from South Africa, living in France
Hello everyone! Today, we are going to talk about welcoming new judges “to the fold.” In case you aren’t aware of the project, there is a project called “Welcome to the Fold” that points out new judges during staff parties after GPs, gives them a promo and makes sure everyone knows who they are. This is a great thing. Given that GP teams are crawling with veterans whom most veterans know, it is important to point out who is new, who is one of us now.
There is, however, an issue with this: newcomers are acknowledged at the end of an event, meaning that some/lots/all of them have spent the weekend knowing no-one but their team lead. They have not bonded as we have, they have not had an experience like we’ve had. Yes, it’s the first GP, it’s overwhelming. It does not have to be.
Item 1, HJ messages: a common practice is for there to be an introduction thread in the event forum where judges and staff can say a bit about who they are. It is daunting for new judges to introduce themselves, more so when “giants” have gone first. When an unfamiliar name makes an introduction, take a note of it.
Item 2, the staff list: we have a list of all staff members and, thanks to the wonders of JudgeApps, we have the ENTIRE EVENT HISTORY of everyone on staff. Remember that name you just took note of? Click on that judge’s name. Is it their first GP? Their second? Either way, it’s time to make a new friends.
Item 3, email: have you clicked on that judge’s name yet? Good. Now click on “send email.” You’re doing great. Now I know this can be a challenge, but… Write something. Here’s an example of what you can write:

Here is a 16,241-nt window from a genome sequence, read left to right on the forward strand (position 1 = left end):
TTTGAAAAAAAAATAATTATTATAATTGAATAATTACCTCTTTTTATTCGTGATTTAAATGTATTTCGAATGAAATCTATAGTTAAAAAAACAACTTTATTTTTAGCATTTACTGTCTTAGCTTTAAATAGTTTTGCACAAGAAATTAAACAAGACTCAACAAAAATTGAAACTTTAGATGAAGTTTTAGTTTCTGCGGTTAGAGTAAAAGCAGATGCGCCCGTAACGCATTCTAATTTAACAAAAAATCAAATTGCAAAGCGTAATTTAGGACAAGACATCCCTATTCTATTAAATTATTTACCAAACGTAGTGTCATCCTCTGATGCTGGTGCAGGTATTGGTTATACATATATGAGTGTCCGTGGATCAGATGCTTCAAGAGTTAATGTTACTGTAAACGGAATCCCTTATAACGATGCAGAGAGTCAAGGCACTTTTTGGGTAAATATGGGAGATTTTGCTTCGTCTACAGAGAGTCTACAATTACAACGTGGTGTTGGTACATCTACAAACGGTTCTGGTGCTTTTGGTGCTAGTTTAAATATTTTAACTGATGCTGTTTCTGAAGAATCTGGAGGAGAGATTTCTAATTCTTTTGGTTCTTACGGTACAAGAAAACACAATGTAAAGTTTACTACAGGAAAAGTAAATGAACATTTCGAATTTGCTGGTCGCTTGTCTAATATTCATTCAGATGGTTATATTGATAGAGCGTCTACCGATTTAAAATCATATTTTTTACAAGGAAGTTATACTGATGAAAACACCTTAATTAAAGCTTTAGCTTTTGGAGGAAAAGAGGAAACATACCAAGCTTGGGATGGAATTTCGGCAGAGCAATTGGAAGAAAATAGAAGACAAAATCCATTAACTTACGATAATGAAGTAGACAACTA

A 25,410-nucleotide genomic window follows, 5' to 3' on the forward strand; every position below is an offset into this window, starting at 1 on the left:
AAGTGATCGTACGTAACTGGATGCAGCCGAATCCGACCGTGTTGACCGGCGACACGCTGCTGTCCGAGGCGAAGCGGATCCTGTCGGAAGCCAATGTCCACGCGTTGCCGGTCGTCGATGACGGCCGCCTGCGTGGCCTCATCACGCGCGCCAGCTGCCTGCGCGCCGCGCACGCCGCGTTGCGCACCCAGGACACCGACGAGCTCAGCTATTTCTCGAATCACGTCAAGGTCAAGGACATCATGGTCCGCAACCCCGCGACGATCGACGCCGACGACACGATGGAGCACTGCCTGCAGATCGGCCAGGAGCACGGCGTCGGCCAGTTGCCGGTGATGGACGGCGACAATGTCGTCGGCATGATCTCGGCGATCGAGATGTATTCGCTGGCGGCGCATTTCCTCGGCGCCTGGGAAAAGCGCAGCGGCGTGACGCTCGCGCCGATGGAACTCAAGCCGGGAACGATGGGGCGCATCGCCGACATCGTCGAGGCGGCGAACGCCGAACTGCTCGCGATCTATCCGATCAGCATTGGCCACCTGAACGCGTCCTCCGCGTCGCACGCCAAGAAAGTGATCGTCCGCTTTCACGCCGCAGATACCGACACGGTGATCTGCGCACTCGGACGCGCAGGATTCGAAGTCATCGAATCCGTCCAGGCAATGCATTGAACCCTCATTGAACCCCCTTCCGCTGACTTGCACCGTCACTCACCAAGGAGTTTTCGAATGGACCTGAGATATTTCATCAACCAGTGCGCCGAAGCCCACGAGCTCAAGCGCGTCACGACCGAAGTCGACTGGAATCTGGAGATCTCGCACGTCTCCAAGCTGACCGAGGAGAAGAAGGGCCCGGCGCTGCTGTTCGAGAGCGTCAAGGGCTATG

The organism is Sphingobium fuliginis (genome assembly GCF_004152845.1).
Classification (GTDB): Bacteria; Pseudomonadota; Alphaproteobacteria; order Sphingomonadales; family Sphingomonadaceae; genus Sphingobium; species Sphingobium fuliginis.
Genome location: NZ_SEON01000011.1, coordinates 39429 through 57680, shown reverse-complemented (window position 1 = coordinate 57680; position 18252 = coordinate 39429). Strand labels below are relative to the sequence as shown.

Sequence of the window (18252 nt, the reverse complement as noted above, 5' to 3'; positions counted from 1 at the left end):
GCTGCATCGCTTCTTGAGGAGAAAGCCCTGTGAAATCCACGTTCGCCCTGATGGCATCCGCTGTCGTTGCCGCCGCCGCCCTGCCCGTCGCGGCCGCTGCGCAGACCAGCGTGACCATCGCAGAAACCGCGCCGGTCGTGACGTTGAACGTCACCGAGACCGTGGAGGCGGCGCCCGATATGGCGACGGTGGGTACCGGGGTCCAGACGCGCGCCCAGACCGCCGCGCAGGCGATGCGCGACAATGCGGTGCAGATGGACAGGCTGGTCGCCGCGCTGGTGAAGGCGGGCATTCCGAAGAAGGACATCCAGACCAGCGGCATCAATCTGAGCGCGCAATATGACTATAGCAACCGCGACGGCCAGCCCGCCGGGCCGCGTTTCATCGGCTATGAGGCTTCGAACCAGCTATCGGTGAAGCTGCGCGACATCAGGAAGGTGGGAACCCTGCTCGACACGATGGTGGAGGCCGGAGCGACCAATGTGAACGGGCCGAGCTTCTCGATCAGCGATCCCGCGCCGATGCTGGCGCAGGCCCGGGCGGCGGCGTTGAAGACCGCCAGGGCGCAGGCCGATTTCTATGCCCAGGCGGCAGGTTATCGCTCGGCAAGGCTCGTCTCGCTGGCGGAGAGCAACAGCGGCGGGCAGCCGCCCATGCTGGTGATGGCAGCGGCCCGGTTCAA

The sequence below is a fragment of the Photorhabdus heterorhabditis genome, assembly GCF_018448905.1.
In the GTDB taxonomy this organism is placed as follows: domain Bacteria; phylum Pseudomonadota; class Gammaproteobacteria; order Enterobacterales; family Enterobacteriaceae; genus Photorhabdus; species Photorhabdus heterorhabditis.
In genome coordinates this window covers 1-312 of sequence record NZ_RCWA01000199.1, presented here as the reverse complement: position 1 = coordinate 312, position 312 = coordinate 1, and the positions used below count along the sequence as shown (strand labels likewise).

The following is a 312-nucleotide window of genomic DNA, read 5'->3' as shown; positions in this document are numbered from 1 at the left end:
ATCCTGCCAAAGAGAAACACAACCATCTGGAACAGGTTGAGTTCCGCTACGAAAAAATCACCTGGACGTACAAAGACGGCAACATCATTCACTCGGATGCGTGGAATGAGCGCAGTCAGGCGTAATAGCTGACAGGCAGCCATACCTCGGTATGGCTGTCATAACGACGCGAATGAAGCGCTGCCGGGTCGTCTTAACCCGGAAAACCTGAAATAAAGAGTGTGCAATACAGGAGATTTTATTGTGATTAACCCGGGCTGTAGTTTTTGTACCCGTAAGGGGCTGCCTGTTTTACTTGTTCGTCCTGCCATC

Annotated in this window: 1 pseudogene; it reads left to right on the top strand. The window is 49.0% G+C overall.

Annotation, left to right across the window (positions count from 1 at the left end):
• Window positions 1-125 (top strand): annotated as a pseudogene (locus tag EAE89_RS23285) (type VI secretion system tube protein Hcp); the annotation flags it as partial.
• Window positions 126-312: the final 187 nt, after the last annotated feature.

“Hi John! I see that GP [So-and-so] is going to be your first! I was wondering if you wanted to meet up during the event, maybe have a chat during a lunch break or play some of the judge sealed pool together. Maybe some [insert favorite format] if you’re interested?
Feel free to ask any questions you might have about GPs on the staff side!
Now, let’s assume you did not have time to prepare any of this. You haven’t found a new judge, you haven’t sent an email. That’s okay, it happens. You can still make a difference on the day.
As daunting as it may be, you can just go strike up a conversation with someone new. We’re judges, we are in the business of being welcoming and friendly. Don’t take offense if someone does not want to talk: not everyone wants a chat before their shift starts, not everyone is ready to add a new encounter to a new situation; and this should not be held against them either.
In summary, say hi to a new staff member. Invite someone sitting alone in the break room to join your table. Include them. Make them feel welcome, make them want to come back. Be someone’s hero, if only for a short time. As a great judge once told me: “make a difference.”